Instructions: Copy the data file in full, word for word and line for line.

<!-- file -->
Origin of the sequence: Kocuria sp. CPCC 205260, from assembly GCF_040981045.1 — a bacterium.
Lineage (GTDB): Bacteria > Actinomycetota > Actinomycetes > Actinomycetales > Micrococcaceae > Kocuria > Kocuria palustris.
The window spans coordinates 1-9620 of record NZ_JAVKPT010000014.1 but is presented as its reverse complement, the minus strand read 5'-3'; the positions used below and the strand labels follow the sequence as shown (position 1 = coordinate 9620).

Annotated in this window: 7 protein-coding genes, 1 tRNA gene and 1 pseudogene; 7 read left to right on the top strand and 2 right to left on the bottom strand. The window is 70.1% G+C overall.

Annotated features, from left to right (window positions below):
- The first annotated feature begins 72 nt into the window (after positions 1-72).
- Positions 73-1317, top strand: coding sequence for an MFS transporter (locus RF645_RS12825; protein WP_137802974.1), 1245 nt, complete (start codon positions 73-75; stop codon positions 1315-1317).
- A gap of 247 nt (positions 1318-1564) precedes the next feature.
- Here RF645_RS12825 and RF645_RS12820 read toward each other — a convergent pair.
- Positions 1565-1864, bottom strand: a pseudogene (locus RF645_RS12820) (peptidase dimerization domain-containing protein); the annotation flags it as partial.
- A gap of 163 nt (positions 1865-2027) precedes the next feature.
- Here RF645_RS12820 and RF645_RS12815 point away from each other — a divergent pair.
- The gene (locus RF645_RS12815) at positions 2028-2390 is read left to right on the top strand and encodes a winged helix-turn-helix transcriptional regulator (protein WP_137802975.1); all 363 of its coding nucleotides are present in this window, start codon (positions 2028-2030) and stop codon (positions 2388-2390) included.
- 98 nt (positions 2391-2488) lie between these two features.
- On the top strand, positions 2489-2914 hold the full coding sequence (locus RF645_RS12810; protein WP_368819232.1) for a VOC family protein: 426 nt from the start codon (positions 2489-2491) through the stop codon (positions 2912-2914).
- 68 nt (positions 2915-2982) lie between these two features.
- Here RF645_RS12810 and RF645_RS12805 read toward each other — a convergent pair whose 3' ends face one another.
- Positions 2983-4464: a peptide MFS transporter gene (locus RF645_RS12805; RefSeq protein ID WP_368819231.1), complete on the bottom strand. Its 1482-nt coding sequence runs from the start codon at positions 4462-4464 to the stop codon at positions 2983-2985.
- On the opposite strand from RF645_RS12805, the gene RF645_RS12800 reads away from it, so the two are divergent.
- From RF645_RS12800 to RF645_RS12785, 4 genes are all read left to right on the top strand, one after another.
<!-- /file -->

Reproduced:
Origin of the sequence: Kocuria sp. CPCC 205260, from assembly GCF_040981045.1 — a bacterium.
Lineage (GTDB): Bacteria > Actinomycetota > Actinomycetes > Actinomycetales > Micrococcaceae > Kocuria > Kocuria palustris.
The window spans coordinates 1-9620 of record NZ_JAVKPT010000014.1 but is presented as its reverse complement, the minus strand read 5'-3'; the positions used below and the strand labels follow the sequence as shown (position 1 = coordinate 9620).

Annotated in this window: 7 protein-coding genes, 1 tRNA gene and 1 pseudogene; 7 read left to right on the top strand and 2 right to left on the bottom strand. The window is 70.1% G+C overall.

Annotated features, from left to right (window positions below):
- The first annotated feature begins 72 nt into the window (after positions 1-72).
- Positions 73-1317, top strand: coding sequence for an MFS transporter (locus RF645_RS12825; protein WP_137802974.1), 1245 nt, complete (start codon positions 73-75; stop codon positions 1315-1317).
- A gap of 247 nt (positions 1318-1564) precedes the next feature.
- Here RF645_RS12825 and RF645_RS12820 read toward each other — a convergent pair.
- Positions 1565-1864, bottom strand: a pseudogene (locus RF645_RS12820) (peptidase dimerization domain-containing protein); the annotation flags it as partial.
- A gap of 163 nt (positions 1865-2027) precedes the next feature.
- Here RF645_RS12820 and RF645_RS12815 point away from each other — a divergent pair.
- The gene (locus RF645_RS12815) at positions 2028-2390 is read left to right on the top strand and encodes a winged helix-turn-helix transcriptional regulator (protein WP_137802975.1); all 363 of its coding nucleotides are present in this window, start codon (positions 2028-2030) and stop codon (positions 2388-2390) included.
- 98 nt (positions 2391-2488) lie between these two features.
- On the top strand, positions 2489-2914 hold the full coding sequence (locus RF645_RS12810; protein WP_368819232.1) for a VOC family protein: 426 nt from the start codon (positions 2489-2491) through the stop codon (positions 2912-2914).
- 68 nt (positions 2915-2982) lie between these two features.
- Here RF645_RS12810 and RF645_RS12805 read toward each other — a convergent pair whose 3' ends face one another.
- Positions 2983-4464: a peptide MFS transporter gene (locus RF645_RS12805; RefSeq protein ID WP_368819231.1), complete on the bottom strand. Its 1482-nt coding sequence runs from the start codon at positions 4462-4464 to the stop codon at positions 2983-2985.
- On the opposite strand from RF645_RS12805, the gene RF645_RS12800 reads away from it, so the two are divergent.
- From RF645_RS12800 to RF645_RS12785, 4 genes are all read left to right on the top strand, one after another.